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Dead Man S Path

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Michael Obi’s ambition is fulfilled when, at age twenty-six, he is appointed to whip into shape an unprogressive secondary school. Energetic, young, and idealistic as he is, Obi hopes to clean up the educational mission field and speed up its Christianizing mission. Already outspoken in his denigration of “the narrow views” and ways of “superannuated people in the teaching field,” he expects to make a good job of this grand opportunity and show people how a school should be run. He plans to institute modern methods and demand high standards of teaching, while his wife, Nancy —who looks forward to being the admired wife of the headmaster—plants her “dream gardens” of beautiful hibiscus and allamanda hedges. With Nancy doing her gardening part, they will together lift Ndume School from its backward ways to a place of European-inspired beauty in which school regulations will replace the Ndume village community’s traditional beliefs.

So Obi dreams and plans until one evening when he discovers a village woman cutting across the school gardens on a footpath that links the village shrine with the cemetery. Scandalized by her blatant trespassing, Obi orders the sacred ancestral footpath fenced off with barbed wire, much to the consternation of the villagers. The local priest then tries to remind Obi of the path’s historical and spiritual significance as the sacred link between the villagers, their dead ancestors, and the yet unborn. Obi flippantly derides the priest’s explanation as the very kind of superstition that the school is intended to eradicate because “dead men do not require footpaths.” Two days later the hedge surrounding the school, its flower beds, and one of its buildings lie trampled and in ruins— the result of the villagers’ attempt to propitiate the ancestors whom Obi’s fence has insulted. After his supervisor issues a report on this incident, Obi is dismissed.

Written early during Chinua Achebe’s undergraduate days at Nigeria’s University of Ibadan and published in The University Herald in 1953, “Dead Men’s Path” is one of his earliest published short stories. Later collected in Girls at War, and Other Stories (1972), the story contains the germ of what became the major theme of his first three novels: the collision of Christianity and African traditional culture. He most closely explores the theme of culture collision and the tension and estrangement of mission-trained converts from traditional community life in his novels Things Fall Apart (1958), No Longer at Ease (1960), and Arrow of God (1964). Layered in irony, the essence of “Dead Men’s Path” is expressed in the last part of the priest’s admonition to Obi: “What I always say is: let the hawk perch and let the eagle perch.”

Although Obi is fully aware of the cultural code of deference to age and status, he persists in his arrogance because of his newly acquired power and ignores the culture-specific code of existence—the world of dualities that permits two very different things to stand side by side. To the priest of Ani, the footpath represents continuity; it is the village’s lifeline: “Our dead relatives depart by it and our ancestors visit us by it. But most importantly, it is the path of children coming in to be born.” To Obi, however, it merely epitomizes what he regards as the backwardness that he has sworn to eradicate through his “modern methods” program. The priest’s argument is simple: Two cultures can coexist, their differences notwithstanding, because there are no absolutes in the village’s…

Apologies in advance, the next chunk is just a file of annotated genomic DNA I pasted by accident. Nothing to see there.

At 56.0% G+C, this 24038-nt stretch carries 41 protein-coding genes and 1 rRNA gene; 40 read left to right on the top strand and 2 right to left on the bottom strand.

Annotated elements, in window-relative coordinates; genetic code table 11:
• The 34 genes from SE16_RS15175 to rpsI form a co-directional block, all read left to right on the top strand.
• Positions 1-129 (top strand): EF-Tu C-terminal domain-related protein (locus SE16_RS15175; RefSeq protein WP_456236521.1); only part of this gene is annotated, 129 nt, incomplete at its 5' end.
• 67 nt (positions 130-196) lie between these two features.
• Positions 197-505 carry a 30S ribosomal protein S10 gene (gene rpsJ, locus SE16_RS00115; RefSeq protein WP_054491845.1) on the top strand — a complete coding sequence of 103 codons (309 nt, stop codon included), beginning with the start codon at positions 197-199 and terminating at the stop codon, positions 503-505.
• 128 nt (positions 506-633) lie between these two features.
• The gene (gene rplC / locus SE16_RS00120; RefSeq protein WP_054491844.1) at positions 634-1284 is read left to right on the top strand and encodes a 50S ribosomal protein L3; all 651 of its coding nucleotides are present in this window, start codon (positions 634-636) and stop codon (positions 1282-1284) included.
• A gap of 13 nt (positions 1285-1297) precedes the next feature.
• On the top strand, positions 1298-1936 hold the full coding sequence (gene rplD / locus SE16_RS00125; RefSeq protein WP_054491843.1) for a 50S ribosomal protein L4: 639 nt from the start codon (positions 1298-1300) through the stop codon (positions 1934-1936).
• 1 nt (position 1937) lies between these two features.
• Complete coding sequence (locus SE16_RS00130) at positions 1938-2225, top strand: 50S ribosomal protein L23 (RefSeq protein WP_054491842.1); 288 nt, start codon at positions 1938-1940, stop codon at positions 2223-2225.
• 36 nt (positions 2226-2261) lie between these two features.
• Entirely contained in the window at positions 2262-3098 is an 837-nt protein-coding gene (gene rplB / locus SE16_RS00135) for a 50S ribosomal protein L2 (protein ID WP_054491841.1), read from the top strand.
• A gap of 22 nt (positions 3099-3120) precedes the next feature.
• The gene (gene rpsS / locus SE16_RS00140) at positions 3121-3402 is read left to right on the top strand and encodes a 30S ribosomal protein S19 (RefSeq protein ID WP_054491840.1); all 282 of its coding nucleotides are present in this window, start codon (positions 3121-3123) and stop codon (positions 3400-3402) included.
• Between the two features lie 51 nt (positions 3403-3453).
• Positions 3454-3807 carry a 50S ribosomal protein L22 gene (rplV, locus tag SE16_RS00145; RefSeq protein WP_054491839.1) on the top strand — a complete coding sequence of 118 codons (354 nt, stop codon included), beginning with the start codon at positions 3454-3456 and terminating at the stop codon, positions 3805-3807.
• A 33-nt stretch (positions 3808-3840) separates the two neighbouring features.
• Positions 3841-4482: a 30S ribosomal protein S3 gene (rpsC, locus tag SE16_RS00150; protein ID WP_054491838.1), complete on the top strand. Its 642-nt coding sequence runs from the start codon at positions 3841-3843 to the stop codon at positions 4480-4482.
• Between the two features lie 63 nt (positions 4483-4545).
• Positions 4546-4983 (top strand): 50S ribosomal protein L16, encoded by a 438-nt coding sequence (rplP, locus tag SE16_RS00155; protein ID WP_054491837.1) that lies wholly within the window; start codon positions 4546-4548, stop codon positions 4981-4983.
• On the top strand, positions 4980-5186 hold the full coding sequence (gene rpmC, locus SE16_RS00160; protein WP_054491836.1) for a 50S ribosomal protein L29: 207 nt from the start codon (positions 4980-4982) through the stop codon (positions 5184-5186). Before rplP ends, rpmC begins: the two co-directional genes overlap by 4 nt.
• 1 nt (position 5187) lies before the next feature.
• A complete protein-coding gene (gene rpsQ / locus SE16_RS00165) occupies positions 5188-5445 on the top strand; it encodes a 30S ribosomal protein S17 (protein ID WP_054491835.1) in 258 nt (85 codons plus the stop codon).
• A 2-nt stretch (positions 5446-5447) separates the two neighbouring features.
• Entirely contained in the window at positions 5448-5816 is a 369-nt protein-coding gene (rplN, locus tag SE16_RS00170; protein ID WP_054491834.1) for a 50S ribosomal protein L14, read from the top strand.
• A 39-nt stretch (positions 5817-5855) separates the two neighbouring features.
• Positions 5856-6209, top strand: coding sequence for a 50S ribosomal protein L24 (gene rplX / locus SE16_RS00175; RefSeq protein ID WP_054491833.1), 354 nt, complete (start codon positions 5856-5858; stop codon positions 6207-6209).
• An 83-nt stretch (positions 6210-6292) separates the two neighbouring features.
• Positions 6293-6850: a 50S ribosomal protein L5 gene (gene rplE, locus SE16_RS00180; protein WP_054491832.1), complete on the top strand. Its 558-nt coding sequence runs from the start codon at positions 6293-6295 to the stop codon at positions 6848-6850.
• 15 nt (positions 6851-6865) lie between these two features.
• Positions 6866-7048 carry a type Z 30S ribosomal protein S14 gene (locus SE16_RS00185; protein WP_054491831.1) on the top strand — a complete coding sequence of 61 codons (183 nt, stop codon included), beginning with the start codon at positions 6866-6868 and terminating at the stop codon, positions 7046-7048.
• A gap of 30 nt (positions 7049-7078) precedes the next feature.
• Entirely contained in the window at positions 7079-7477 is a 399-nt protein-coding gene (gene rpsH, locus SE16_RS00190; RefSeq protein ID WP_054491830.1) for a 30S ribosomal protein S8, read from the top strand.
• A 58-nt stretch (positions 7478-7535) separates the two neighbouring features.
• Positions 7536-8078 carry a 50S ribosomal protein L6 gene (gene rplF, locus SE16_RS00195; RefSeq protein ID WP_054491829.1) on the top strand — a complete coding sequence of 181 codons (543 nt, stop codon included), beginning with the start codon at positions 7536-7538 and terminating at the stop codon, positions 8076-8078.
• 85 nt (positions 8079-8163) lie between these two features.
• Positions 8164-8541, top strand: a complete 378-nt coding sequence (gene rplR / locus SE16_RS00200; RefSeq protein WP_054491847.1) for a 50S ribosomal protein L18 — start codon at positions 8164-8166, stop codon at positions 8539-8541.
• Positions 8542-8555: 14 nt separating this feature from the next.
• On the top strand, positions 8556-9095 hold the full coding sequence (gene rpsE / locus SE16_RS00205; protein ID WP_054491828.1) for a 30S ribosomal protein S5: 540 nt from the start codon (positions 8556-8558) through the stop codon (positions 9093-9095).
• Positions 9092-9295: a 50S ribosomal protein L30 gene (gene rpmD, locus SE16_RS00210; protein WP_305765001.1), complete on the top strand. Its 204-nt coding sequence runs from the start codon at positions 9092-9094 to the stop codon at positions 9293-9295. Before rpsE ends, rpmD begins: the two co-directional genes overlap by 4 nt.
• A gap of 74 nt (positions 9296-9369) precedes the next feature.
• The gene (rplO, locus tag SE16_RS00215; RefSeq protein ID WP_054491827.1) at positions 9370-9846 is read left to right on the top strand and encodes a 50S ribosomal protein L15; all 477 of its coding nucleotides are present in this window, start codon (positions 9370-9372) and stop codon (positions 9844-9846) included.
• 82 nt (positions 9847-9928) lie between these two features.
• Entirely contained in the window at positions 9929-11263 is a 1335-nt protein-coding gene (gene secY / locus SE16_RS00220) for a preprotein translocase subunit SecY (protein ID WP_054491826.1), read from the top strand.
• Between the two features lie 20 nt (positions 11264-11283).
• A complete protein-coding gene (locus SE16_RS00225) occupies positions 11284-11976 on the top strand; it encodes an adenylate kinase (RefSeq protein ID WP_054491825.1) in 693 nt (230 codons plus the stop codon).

Dead Men’s Path Analysis:
In prose that is at once leisurely and stately, Achebe blends the credulity of a folktale with an impartiality that is achieved more by allusion and implication rather than by explicit explanation. He uses irony and paradox to portray the contradictions arising from the moral dilemma faced by mission-trained converts whose estrangement from community life delineates the tragic conflict between the binary worldview of Christianity and the simple live-and-let-live duality of Igbo traditional worldview. The forces of the story lie in its condensed brevity and the suggestiveness illustrated by the old priest’s pithy style.

Unlike Obi’s openly derisive mockery of the villagers’ traditional beliefs, the priest’s decorous but unceremonious style of confrontation and conflict resolution does not question the validity of the Christian religion that Obi represents. Choice of style notwithstanding, it is clear from the exchange between both men that neither side is supported or privileged. However, the symbolic force of the priest’s habit of emphatically tapping his stout walking-stick on the floor each time that he makes a fresh point is all too suggestive of the power of the unspoken to which Obi’s misguided zeal blinds him.

Rather than explain the showdown between the priest and the young headmaster, Achebe cleverly uses dialogue to contrast Obi’s warped mental attitude with the old priest’s poise and his economy of words. The patience and wisdom of age are pitted against the restless energy and glib-tongued arrogance of unseasoned youth. Through deliberate impudence and mockery Obi seeks to unbalance the equilibrium of the village that the old priest’s wisdom and poise embody. As though the barbed wire fence is not insult enough, Obi’s arrogance pushes him beyond cultural bounds when he orders the priest to construct a path that will skirt the school premises, as if he is taking on the village ancestors personally. Obi seals his own doom when he glibly says, “I don’t suppose the ancestors will find the little detour too burdensome.” The priest’s portentous reply, “I have no more words to say,” sets the stage for the final irony of the story: the tragic fall of the new headmaster.

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